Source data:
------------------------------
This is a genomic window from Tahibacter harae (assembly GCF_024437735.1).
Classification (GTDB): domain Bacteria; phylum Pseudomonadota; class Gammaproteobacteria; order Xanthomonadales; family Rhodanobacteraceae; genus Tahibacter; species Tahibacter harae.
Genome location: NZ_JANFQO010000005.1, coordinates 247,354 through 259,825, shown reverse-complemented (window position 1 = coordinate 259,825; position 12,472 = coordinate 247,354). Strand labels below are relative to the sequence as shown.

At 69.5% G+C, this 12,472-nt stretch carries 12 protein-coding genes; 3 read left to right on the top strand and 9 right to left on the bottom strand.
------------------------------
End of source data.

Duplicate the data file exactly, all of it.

This is a genomic window from Tahibacter harae (assembly GCF_024437735.1).
Classification (GTDB): domain Bacteria; phylum Pseudomonadota; class Gammaproteobacteria; order Xanthomonadales; family Rhodanobacteraceae; genus Tahibacter; species Tahibacter harae.
Genome location: NZ_JANFQO010000005.1, coordinates 247,354 through 259,825, shown reverse-complemented (window position 1 = coordinate 259,825; position 12,472 = coordinate 247,354). Strand labels below are relative to the sequence as shown.

At 69.5% G+C, this 12,472-nt stretch carries 12 protein-coding genes; 3 read left to right on the top strand and 9 right to left on the bottom strand.